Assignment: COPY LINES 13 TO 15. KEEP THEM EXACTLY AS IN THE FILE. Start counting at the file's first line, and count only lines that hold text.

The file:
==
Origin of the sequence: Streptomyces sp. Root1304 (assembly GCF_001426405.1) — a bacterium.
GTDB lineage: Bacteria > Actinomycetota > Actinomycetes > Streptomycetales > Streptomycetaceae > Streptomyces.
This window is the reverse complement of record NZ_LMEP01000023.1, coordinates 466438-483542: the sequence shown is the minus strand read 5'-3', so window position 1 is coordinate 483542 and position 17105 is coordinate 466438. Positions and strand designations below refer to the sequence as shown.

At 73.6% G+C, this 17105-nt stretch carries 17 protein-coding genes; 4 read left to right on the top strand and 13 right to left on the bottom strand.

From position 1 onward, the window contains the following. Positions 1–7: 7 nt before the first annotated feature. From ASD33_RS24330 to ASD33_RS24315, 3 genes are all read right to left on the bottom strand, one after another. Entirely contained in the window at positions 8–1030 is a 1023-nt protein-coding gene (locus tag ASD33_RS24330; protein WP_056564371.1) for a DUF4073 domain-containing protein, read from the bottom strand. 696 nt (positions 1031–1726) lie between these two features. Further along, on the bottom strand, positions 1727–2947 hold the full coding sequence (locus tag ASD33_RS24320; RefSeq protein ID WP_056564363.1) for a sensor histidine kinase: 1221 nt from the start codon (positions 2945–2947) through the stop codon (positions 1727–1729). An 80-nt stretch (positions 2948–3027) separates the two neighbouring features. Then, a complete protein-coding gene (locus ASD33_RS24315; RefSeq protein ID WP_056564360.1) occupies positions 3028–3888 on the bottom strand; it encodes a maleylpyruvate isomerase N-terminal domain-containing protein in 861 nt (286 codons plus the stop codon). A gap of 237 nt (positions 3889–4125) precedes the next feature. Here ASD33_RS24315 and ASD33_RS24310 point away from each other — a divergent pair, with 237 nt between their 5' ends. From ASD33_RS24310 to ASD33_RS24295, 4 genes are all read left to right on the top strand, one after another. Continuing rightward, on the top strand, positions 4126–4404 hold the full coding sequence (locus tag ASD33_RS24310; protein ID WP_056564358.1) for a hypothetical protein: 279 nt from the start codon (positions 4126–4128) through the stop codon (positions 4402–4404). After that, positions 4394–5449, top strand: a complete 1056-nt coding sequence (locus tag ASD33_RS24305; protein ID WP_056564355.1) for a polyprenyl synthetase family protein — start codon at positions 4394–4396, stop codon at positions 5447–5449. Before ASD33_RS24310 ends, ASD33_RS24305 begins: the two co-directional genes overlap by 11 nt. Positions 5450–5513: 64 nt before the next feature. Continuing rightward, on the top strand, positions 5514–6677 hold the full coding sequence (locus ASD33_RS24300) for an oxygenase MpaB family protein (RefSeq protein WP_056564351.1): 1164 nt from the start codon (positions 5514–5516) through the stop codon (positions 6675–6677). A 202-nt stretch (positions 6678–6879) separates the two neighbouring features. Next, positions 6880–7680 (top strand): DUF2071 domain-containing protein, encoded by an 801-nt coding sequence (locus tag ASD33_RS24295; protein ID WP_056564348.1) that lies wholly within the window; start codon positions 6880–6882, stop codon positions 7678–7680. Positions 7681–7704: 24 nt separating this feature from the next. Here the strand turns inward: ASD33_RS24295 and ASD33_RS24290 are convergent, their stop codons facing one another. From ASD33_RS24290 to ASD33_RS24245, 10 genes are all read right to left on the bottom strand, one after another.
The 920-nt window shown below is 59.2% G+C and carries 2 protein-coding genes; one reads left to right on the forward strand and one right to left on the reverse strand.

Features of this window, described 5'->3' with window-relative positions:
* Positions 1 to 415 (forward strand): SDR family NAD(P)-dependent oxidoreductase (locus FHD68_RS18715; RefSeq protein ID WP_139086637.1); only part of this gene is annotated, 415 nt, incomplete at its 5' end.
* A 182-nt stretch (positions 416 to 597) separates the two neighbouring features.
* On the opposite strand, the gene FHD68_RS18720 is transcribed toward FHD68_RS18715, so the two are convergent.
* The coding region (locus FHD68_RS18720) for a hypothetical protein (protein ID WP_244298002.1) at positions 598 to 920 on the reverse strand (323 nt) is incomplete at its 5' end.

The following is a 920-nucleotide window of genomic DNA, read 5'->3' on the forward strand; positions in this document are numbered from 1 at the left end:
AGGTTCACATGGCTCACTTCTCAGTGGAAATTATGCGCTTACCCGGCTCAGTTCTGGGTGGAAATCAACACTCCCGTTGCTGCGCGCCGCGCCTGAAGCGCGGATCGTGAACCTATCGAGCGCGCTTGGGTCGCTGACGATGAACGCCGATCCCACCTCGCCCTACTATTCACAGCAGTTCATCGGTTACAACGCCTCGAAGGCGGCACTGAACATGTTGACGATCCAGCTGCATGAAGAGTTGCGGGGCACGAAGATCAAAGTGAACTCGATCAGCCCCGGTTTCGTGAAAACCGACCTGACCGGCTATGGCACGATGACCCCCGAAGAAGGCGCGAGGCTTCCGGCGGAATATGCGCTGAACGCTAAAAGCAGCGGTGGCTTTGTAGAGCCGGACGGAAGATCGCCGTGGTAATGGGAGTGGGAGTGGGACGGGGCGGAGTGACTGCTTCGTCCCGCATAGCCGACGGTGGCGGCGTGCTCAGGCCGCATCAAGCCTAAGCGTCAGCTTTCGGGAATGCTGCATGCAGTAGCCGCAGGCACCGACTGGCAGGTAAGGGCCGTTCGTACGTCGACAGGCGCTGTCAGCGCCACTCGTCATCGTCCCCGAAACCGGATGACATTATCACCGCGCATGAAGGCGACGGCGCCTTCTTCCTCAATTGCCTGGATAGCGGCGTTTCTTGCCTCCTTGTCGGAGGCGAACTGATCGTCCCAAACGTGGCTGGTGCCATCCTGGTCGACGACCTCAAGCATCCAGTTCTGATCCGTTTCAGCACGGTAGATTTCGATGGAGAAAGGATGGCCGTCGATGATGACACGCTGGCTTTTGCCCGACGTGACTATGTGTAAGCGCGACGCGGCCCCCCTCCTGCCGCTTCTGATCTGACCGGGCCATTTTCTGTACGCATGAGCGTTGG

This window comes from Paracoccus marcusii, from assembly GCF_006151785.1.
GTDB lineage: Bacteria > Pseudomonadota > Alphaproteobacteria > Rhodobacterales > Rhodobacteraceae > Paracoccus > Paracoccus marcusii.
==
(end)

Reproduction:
AGGTTCACATGGCTCACTTCTCAGTGGAAATTATGCGCTTACCCGGCTCAGTTCTGGGTGGAAATCAACACTCCCGTTGCTGCGCGCCGCGCCTGAAGCGCGGATCGTGAACCTATCGAGCGCGCTTGGGTCGCTGACGATGAACGCCGATCCCACCTCGCCCTACTATTCACAGCAGTTCATCGGTTACAACGCCTCGAAGGCGGCACTGAACATGTTGACGATCCAGCTGCATGAAGAGTTGCGGGGCACGAAGATCAAAGTGAACTCGATCAGCCCCGGTTTCGTGAAAACCGACCTGACCGGCTATGGCACGATGACCCCCGAAGAAGGCGCGAGGCTTCCGGCGGAATATGCGCTGAACGCTAAAAGCAGCGGTGGCTTTGTAGAGCCGGACGGAAGATCGCCGTGGTAATGGGAGTGGGAGTGGGACGGGGCGGAGTGACTGCTTCGTCCCGCATAGCCGACGGTGGCGGCGTGCTCAGGCCGCATCAAGCCTAAGCGTCAGCTTTCGGGAATGCTGCATGCAGTAGCCGCAGGCACCGACTGGCAGGTAAGGGCCGTTCGTACGTCGACAGGCGCTGTCAGCGCCACTCGTCATCGTCCCCGAAACCGGATGACATTATCACCGCGCATGAAGGCGACGGCGCCTTCTTCCTCAATTGCCTGGATAGCGGCGTTTCTTGCCTCCTTGTCGGAGGCGAACTGATCGTCCCAAACGTGGCTGGTGCCATCCTGGTCGACGACCTCAAGCATCCAGTTCTGATCCGTTTCAGCACGGTAGATTTCGATGGAGAAAGGATGGCCGTCGATGATGACACGCTGGCTTTTGCCCGACGTGACTATGTGTAAGCGCGACGCGGCCCCCCTCCTGCCGCTTCTGATCTGACCGGGCCATTTTCTGTACGCATGAGCGTTGG

This window comes from Paracoccus marcusii, from assembly GCF_006151785.1.
GTDB lineage: Bacteria > Pseudomonadota > Alphaproteobacteria > Rhodobacterales > Rhodobacteraceae > Paracoccus > Paracoccus marcusii.